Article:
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Opiophobia – knowledge, attitudes and concerns about opioid medicines among Polish society, cancer patients, families and professionals – the first wave of a survey

Date

09 Oct 2016

Session

Poster display

Presenters

Anna Kieszkowska-Grudny

Citation

Annals of Oncology (2016) 27 (6): 497-521. 10.1093/annonc/mdw390

Authors

A. Kieszkowska-Grudny1, J. Jarosz2, J. Grudny3, A. Siwy-Hudowska4, D. Jasinska2

Author affiliations

  • 1 The Psychotheraphy And Oncology Centre, Minds of Hope, 01-142 - Warsaw/PL
  • 2 The Mazovian Pain Treatment Cluster, The Oncological Hospice Foundation, Warsaw/PL
  • 3 Third Department Of Lung Diseases, National Institute of Tuberculosis and Lung Diseases, Warsaw/PL
  • 4 The Individual's Differences Department, University of Social Sciences and Humanities, Warsaw/PL
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Resources

Abstract 955

Background

Opiophobia is one of the major issues limiting cancer and chronic pain treatment in Poland. This study is the first stage of national survey addressing the issue of opiophobia among professionals and others.

Methods

The study included a total of 1248 people, in that 141 doctors (age 24 to 84y; M = 44.29; SD = 13.28), 95 nurses (age 29 to 61y; M = 45.47; SD = 8.94), 167 cancer patients/pts (age 20 to 100y; M = 59.11; SD = 21.27), 131 members of pts families (age 16 to 99y; M = 52,15; SD = 19.85), 312 students (age from 18 to 56y; M = 24.55; SD = 5.41), and 402 others people (age 16 to 99y; M = 3.85;SD = 16.04), defined as a society. Internet or paper version of the questionnaires, which included 8 categories of questions for professionals, 4 for others, including: demographic, job experience with opioids, prescribed painkillers, knowledge about opioids, difficulties and concerns, etc.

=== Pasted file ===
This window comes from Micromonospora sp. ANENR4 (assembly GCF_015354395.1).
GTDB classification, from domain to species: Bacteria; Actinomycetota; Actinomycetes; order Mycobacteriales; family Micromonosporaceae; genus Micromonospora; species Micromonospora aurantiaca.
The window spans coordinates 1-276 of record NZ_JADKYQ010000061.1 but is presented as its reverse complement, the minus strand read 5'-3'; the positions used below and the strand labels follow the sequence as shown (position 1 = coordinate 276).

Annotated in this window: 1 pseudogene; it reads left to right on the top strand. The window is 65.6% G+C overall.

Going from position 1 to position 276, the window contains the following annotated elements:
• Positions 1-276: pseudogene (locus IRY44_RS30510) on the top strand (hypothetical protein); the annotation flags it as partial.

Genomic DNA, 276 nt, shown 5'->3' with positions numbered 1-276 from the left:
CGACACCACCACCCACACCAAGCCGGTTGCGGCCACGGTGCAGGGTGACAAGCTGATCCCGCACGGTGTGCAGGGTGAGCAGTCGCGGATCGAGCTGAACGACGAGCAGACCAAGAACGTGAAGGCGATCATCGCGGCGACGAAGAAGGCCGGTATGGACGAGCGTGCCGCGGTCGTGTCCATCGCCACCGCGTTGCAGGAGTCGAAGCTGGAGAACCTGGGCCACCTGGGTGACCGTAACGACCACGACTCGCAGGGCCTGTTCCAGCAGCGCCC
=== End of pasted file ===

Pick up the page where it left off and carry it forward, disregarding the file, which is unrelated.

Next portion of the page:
Results

65-89% of study participants had experienced cancer in their family, but only 50% identified relatives suffering chronic pain. Despite each Polish physician having the right to prescribe opioid medicines, just 1/5 of them were convinced they have no rights to do this, and 1/3 had never applied to the NHF for special prescriptions for opioids. Approximately 70% of pysicians and 30% of nurses felt qualified in opioid treatment. Fentanyl and buprenorphine patches, as well as morphine tablets were most often the treatment option for chronic pain. Physicians (M = 14.02; max = 20; p 

Conclusions

Opiophobia is still a big problem among professionals and nonprofessionals in Poland. However, doctors and nurses are qualified to use these medicines on a daily basis, but they limit prescriptions fearing restrictions from the NHF under pressure from family and patient expectations.

Clinical trial identification

Not applicable.

Legal entity responsible for the study

Mossakowski Research Centre; Polish Academy of Sciences

Funding

Mossakowski Medical Research Centre; Polish Academy of Sciences

Disclosure

All authors have declared no conflicts of interest.

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